It was a nifty little operation that few of us ever knew about. It serves as a perfect example of how cultural artifacts bite the dust, items such as typewriters and telephones attached to jacks on a wall (what?!).
Back in the early part of the 20th century, alongside the spring-fed pond called Crystal Lake – hang on a minute here! This Cali girl has always enjoyed a private chortle at New Englanders granting the name of “lake” to a body of water barely bigger than a swimming pool. Out west, when we say “lake” we mean Tahoe, Big Bear and Salt [Lake], although even westerners get grandiose at times. Salton Sea? Really?
Point is, Crystal Lake used to be the site of an antediluvian money-maker known as ice harvesting. Each winter the product was extracted as ice reached a thickness of seven inches. Word went out that help was needed. Of the 100 Vineyard men who applied, only 50 were chosen, and these were the heftiest and beefiest and least likely to wimp out: For 35-cents an hour, ice jackers worked through the bruising cold, bundled up in layers of their heaviest woolens. Should a foot go under the ice and a pant-leg be soaked, well, it was up to the worker whether he wished to keep on hauling ice or give up and go home to warm jammies and an armchair near the fire. I know what I’d choose!
You can read all about this in a charming book, “Reflections In Crystal Lake” by Ruth S. Nerney, published in 1976. You’ll find it in your local Island library.
So, the first procedure was a horse and wagon dragging a heavy tool to rake the ice in a big-size gingham pattern. Next workers applied themselves with hand-saws to cut those markings into separate 35-inch chunks. Men with pikes then floated those babies through a canal to the ice house. A horse-powered tread-mill carried the ice up and away to higher and higher tiers of the storage facility.
Saw dust on the floor provided the first block of insulation. Then each wall-to-wall layers of ice got sheathed with rye straw. Whazzit, rye straw? It's used to keep the cubes from melting clear through the heat of summer.
It took four days to load up 2,000 tons of ice. Hmmm, eight hours of daily labor, at 35-cents an hour, times four, comes to $10.20. Nice work if you can get it! (Please don’t bother to double-check my math – it’s probably wrong.)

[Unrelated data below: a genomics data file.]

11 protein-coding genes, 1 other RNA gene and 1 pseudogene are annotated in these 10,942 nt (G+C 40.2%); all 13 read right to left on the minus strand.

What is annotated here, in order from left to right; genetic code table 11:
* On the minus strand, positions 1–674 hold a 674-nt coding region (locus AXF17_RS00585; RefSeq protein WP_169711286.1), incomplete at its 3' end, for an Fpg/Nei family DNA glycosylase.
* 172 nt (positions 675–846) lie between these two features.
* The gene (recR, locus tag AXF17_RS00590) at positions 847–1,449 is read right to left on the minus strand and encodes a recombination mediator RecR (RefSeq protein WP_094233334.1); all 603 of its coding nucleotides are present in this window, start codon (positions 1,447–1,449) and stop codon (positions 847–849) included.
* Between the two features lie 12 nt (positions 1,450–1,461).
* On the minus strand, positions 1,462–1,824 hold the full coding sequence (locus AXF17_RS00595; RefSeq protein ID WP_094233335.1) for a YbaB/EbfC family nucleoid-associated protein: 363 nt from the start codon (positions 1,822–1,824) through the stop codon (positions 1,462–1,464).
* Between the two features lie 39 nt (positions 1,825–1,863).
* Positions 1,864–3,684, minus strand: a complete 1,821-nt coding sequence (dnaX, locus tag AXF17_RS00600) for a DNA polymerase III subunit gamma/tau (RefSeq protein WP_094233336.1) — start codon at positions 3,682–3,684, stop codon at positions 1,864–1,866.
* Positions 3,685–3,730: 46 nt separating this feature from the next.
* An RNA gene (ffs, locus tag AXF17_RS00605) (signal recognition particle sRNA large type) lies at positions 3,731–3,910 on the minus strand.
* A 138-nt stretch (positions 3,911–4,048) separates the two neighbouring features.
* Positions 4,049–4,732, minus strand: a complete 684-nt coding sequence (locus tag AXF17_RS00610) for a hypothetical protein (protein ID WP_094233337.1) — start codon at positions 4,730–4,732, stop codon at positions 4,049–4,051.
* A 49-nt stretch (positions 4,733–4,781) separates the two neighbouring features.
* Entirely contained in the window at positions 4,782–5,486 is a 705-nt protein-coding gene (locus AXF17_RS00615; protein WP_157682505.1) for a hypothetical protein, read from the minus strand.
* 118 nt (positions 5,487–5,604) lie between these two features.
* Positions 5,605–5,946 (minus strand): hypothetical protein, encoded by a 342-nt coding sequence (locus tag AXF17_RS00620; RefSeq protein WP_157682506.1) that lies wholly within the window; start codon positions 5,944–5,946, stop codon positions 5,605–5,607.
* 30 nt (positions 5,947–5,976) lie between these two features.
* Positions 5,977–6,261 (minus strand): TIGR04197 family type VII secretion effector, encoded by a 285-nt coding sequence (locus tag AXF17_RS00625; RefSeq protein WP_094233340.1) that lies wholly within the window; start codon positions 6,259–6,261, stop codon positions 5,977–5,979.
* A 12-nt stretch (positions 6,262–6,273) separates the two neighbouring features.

Sadly, the hurricane of 1944 destroyed the Ice House of Crystal Lake for all time.
Here’s what happened: Saltwater from the storm got dumped into the pond. The usual harvesting took place over the winter, but in April, the owner, Mr. Pease, opened the facility to find himself staring at one solid mass of ice. Put him in mind of the Matterhorn.
Pease waited a good 10 years before he started to demobilize the building, whereupon, out of nowhere, or so it seemed, Hurricane Carol whacked those walls down in a couple of hours. This in and of itself provdes a good Yankee lesson: Never hesitate to postpone a task to which Mother Nature will eventually put paid.
So what, you may wonder, particularly you young gangstas with iPhones reflected in your irises, you cuties who learned history in school all the way back to pre-cell phone, pre-laptop, pre-PinkBerry, pre-everything days of 1992. What was ice harvesting for? Who needed slabs of frozen pond water, for rappin’ out loud?
According to some of my aged relatives, in memories spanning the 1920s and the 1930s, guys with horse-drawn wagons pulled up to the backs of my then-young relatives’ houses, and delivered glacial blocks the size of beer coolers to their parents’ appropriately-named ice boxes. These cabinets had hollow walls lined with tin or zinc, insulated with cork. The giant ice thwocked down a chute and into the top where air circulated the chill down to perishable food items.
And when did refrigerators come along to shut down these fine businesses such as the Ice House of Crystal Lake? Well, believe it or not, in the 11th century, a Persian chemist named Ibn Sina invented the refrigerator coil. In 1748, a model fridge designed by an engineer named William Collen was demonstrated at the U of Glasgow.
It wasn’t until 1913 that a domestic fridge was developed. It required a bunch of assembly, with a big noisy machine set up in the basement. Also, the price was prohibitive. In 1922 a homeowner could purchase a refrigerator for $714. (That's a lot of hours at 35-cents per). In contrast, a Model-T Ford cost a mere $450 and, as you may well imagine, most people of that era plumped for the car.
It wasn’t until the years following World War II that the refrigerator as a household staple came into being.
It took a while longer for folks on Martha’s Vineyard to get off the pond ice gold standard, You know what those old Yanks and spartan Boston summer folks were like. Their homes were more like camps, in fact, they called them camps! Well past the days of Hurricane Carol, ice boxes were still in use; men still chopped and cut the ice, most of it barged over from Rhode Island.
Who needs refrigerators anyway? Oh, right! Ice cream does! Yeah, refrigerators are here to stay. And we all require some place to stash the extra PinkBerry. For those of you who never get off the rock, PinkBerry is a trendy frozen yogurt franchise in LA and NY.